Market Cap:
$240B
BTC Dominance:
65.72%
btc:
$8,762.66
eth:
$186.02
xrp:
$0.27
Advertise
Cryptocurrency

What is High-Frequency Trading (HFT)?

What is High-Frequency Trading (HFT)?

High-frequency trading – HFT is a term used in talks that involve cryptocurrency exchanges and trading on them. It is a program trading platform where the speed of procedure is the beginning, the core, and the end of the transaction.
July 15, 2019 | AtoZ Markets – The program uses high-powered computers to process a large number of orders in nanoseconds. It depends on complex algorithms to analyze multiple markets and execute orders based on market conditions.
This means the faster the execution speed is, the more profitable it is.
Studies and experiments show that the HFT system has improved market liquidity and removed bid-ask spreads that previously would have been too small. This was proven by adding fees on HFT, and as a result, bid-ask spreads increased.
The system spread when exchanges started to offer incentives for companies to add liquidity to the market.

How does high-frequency trading make money?

High-frequency trading (HFT)s are buying at a lower low price and selling when the price is above trend.
This helps in reducing the price fluctuations. When they are successful, prices look like the blue line on the chart, with the blips are smaller and shorter-lived.
Investors earn from the spread between the price at which they buy (the “ask” price) and the price at which they sell (the “bid”). Here, we have a term called “the bid-ask spread.” That compensates the market makers for executing trades at precisely the time waned for trading.
Volatility of stock price here plays in favor of the investor, meaning, the more the price volatile is, the broader the bid-ask spread is.
As for the tech part, placing trading servers physically close to exchanges’ matching engines will make a difference in the processing speed. And that is another factor HFT usually play on to make more significant profits.
As a practical example, we can look at the New York Stock Exchange (NYSE). It has a group of liquidity providers called Supplemental Liquidity Providers (SLPs).
The system mentioned above was introduced not long after the collapse of Lehman Brothers in 2008, when liquidity was a primary concern for investors.
SLPs attempts to add competition and liquidity for existing quotes on the exchange. As an incentive to companies, the NYSE pays a fee or rebate for providing said liquidity.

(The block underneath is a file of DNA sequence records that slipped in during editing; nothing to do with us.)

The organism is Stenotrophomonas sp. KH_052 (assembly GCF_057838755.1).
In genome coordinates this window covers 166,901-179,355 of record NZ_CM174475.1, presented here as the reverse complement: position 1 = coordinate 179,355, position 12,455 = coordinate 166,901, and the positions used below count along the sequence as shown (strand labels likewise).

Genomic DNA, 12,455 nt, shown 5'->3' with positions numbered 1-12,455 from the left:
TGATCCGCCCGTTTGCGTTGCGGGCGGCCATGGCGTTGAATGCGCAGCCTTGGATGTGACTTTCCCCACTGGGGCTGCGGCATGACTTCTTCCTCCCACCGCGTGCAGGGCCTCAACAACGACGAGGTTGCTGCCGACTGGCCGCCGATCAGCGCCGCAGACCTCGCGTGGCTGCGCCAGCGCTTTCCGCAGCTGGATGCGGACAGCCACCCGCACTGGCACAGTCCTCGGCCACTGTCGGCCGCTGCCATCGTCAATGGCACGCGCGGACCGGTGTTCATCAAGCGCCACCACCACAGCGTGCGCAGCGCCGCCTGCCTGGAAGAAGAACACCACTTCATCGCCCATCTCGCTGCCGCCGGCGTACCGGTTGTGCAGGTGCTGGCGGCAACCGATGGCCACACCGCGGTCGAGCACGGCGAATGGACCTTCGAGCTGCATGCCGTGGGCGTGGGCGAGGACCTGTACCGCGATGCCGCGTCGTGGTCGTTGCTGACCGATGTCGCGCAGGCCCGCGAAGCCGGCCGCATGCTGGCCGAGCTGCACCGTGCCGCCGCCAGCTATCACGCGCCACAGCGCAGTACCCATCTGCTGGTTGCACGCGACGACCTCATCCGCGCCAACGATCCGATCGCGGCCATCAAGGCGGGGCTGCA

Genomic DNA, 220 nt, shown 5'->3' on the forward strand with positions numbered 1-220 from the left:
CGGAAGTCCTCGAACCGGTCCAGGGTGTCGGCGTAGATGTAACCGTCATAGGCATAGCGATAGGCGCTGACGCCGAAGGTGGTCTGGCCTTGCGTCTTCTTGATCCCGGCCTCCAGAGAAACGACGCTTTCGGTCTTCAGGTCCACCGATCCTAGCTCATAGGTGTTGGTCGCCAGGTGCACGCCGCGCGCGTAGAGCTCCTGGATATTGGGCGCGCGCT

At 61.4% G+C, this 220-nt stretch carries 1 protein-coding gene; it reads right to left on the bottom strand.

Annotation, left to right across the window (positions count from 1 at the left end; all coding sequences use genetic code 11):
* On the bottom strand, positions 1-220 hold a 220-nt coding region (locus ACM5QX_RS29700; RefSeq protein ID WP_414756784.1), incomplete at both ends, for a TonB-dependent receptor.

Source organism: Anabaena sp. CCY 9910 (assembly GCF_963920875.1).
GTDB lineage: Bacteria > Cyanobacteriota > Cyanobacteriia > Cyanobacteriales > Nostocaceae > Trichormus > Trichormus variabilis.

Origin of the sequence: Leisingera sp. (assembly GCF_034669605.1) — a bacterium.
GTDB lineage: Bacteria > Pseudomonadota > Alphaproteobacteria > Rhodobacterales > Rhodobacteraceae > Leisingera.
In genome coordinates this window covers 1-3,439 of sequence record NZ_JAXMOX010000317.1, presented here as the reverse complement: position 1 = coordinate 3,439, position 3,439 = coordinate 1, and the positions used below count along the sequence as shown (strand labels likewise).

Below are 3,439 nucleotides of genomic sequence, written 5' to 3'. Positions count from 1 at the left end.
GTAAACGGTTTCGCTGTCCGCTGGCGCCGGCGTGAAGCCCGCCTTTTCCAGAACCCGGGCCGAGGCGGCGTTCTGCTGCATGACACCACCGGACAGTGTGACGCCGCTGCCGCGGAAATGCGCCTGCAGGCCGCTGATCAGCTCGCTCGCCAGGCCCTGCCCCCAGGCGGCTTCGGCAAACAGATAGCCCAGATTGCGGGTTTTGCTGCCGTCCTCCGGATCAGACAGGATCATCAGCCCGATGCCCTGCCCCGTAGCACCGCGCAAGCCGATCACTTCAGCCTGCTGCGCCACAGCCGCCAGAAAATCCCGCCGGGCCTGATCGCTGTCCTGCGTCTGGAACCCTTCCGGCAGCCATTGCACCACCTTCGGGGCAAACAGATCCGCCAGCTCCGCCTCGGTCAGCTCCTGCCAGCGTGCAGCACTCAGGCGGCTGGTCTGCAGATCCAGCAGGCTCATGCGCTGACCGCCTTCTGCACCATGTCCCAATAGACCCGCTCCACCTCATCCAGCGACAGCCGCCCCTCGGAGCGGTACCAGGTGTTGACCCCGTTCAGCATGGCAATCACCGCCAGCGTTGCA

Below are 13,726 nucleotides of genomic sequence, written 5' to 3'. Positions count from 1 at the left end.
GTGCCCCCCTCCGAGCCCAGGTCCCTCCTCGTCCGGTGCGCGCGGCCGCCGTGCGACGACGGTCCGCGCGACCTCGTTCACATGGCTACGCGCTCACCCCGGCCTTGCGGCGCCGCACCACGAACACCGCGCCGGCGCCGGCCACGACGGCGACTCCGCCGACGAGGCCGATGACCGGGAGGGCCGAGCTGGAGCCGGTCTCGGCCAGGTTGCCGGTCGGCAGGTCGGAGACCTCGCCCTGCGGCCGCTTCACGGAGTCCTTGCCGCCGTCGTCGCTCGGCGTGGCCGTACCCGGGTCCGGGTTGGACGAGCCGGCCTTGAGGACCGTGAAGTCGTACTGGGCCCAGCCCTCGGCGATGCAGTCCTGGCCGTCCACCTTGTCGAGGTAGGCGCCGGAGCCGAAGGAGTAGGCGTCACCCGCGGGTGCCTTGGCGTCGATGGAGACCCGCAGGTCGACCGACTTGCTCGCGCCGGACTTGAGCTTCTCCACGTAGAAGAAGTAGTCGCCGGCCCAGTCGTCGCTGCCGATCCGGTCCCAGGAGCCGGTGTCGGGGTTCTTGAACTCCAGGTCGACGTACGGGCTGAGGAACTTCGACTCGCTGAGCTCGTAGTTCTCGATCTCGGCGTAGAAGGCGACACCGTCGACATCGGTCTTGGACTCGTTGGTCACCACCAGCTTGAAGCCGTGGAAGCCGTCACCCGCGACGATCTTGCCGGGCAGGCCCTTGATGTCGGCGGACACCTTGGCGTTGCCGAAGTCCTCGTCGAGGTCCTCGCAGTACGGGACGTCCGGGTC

The average SLP rebate was $0.0019 for NYSE- and NYSE MKT-listed securities on NYSE in July 2016. It is benefiting of the millions of transactions done a day with large amounts of profits.

What do high-frequency traders do?

High-frequency traders try to play in the area of price movements caused by large institutional traders.
When a mutual fund sells one million shares of a stock, the price decreases. High-frequency traders exploit the moment and buy then. They hope to be able to sell the shares a few minutes later at the regular price.
When a pension fund buys two million shares, high-frequency traders short-sell the stock, in the hope of closing their position at a profit. (Short selling is the process of selling a stock you do not own. You borrow the shares from a stockbroker for selling them, and then later buy the stock to return the borrowed shares.)

Is high frequency trading legal?

There is no official regulatory text that declares high-frequency trading is illegal. As traders allow to practice it, then this means it is legal, in theory, for now for sure.
For delegalizing HFT, there should be legitimate reasons.

What percentage of trades are high frequency?

High-frequency trading accounted for 52 percent of May’s average daily trading volume of about 6.73 billion shares. It is as per estimates and records by the industry specialists over the web,
Crypto data in 2009 unveiled that high-frequency traders executed about 61 percent of 9.8 billion of average daily shares traded.

Disclaimer: The views and opinions expressed in this article are solely those of the author and do not reflect the official policy or position of AtoZ Markets.com, nor should they be attributed to AtoZMarkets.